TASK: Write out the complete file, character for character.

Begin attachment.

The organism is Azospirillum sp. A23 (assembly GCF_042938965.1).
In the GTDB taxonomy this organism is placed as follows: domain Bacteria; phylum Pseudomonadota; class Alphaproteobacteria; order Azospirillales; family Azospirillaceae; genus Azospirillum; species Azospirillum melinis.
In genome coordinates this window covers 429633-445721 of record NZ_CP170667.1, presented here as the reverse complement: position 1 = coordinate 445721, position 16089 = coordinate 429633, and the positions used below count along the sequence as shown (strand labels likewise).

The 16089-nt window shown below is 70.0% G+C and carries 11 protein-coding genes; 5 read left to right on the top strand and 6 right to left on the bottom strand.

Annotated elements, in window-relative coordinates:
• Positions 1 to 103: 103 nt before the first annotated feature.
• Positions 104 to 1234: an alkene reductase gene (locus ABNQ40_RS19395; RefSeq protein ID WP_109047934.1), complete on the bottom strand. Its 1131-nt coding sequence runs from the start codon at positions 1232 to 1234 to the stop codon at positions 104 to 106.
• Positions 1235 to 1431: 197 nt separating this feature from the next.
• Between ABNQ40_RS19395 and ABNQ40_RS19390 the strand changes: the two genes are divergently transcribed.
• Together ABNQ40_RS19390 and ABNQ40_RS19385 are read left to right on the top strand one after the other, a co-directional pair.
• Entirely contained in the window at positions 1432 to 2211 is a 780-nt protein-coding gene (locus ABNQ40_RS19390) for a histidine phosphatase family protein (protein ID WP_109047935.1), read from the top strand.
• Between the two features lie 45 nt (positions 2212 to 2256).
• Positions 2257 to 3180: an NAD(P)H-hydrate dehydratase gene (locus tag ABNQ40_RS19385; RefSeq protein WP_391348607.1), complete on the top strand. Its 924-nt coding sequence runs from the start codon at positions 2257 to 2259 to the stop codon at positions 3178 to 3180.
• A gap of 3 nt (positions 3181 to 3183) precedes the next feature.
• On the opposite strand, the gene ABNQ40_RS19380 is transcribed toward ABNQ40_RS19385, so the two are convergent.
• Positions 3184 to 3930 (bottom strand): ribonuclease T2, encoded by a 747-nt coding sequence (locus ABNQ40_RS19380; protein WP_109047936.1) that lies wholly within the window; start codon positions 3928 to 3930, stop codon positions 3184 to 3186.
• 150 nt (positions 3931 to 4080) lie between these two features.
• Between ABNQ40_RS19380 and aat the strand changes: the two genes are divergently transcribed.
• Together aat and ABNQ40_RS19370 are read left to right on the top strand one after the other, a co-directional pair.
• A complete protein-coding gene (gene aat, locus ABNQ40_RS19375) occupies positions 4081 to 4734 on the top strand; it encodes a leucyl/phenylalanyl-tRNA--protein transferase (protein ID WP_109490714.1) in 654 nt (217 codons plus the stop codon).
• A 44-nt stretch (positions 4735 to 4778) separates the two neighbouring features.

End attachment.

The organism is Azospirillum sp. A23 (assembly GCF_042938965.1).
In the GTDB taxonomy this organism is placed as follows: domain Bacteria; phylum Pseudomonadota; class Alphaproteobacteria; order Azospirillales; family Azospirillaceae; genus Azospirillum; species Azospirillum melinis.
In genome coordinates this window covers 429633-445721 of record NZ_CP170667.1, presented here as the reverse complement: position 1 = coordinate 445721, position 16089 = coordinate 429633, and the positions used below count along the sequence as shown (strand labels likewise).

The 16089-nt window shown below is 70.0% G+C and carries 11 protein-coding genes; 5 read left to right on the top strand and 6 right to left on the bottom strand.

Annotated elements, in window-relative coordinates:
• Positions 1 to 103: 103 nt before the first annotated feature.
• Positions 104 to 1234: an alkene reductase gene (locus ABNQ40_RS19395; RefSeq protein ID WP_109047934.1), complete on the bottom strand. Its 1131-nt coding sequence runs from the start codon at positions 1232 to 1234 to the stop codon at positions 104 to 106.
• Positions 1235 to 1431: 197 nt separating this feature from the next.
• Between ABNQ40_RS19395 and ABNQ40_RS19390 the strand changes: the two genes are divergently transcribed.
• Together ABNQ40_RS19390 and ABNQ40_RS19385 are read left to right on the top strand one after the other, a co-directional pair.
• Entirely contained in the window at positions 1432 to 2211 is a 780-nt protein-coding gene (locus ABNQ40_RS19390) for a histidine phosphatase family protein (protein ID WP_109047935.1), read from the top strand.
• Between the two features lie 45 nt (positions 2212 to 2256).
• Positions 2257 to 3180: an NAD(P)H-hydrate dehydratase gene (locus tag ABNQ40_RS19385; RefSeq protein WP_391348607.1), complete on the top strand. Its 924-nt coding sequence runs from the start codon at positions 2257 to 2259 to the stop codon at positions 3178 to 3180.
• A gap of 3 nt (positions 3181 to 3183) precedes the next feature.
• On the opposite strand, the gene ABNQ40_RS19380 is transcribed toward ABNQ40_RS19385, so the two are convergent.
• Positions 3184 to 3930 (bottom strand): ribonuclease T2, encoded by a 747-nt coding sequence (locus ABNQ40_RS19380; protein WP_109047936.1) that lies wholly within the window; start codon positions 3928 to 3930, stop codon positions 3184 to 3186.
• 150 nt (positions 3931 to 4080) lie between these two features.
• Between ABNQ40_RS19380 and aat the strand changes: the two genes are divergently transcribed.
• Together aat and ABNQ40_RS19370 are read left to right on the top strand one after the other, a co-directional pair.
• A complete protein-coding gene (gene aat, locus ABNQ40_RS19375) occupies positions 4081 to 4734 on the top strand; it encodes a leucyl/phenylalanyl-tRNA--protein transferase (protein ID WP_109490714.1) in 654 nt (217 codons plus the stop codon).
• A 44-nt stretch (positions 4735 to 4778) separates the two neighbouring features.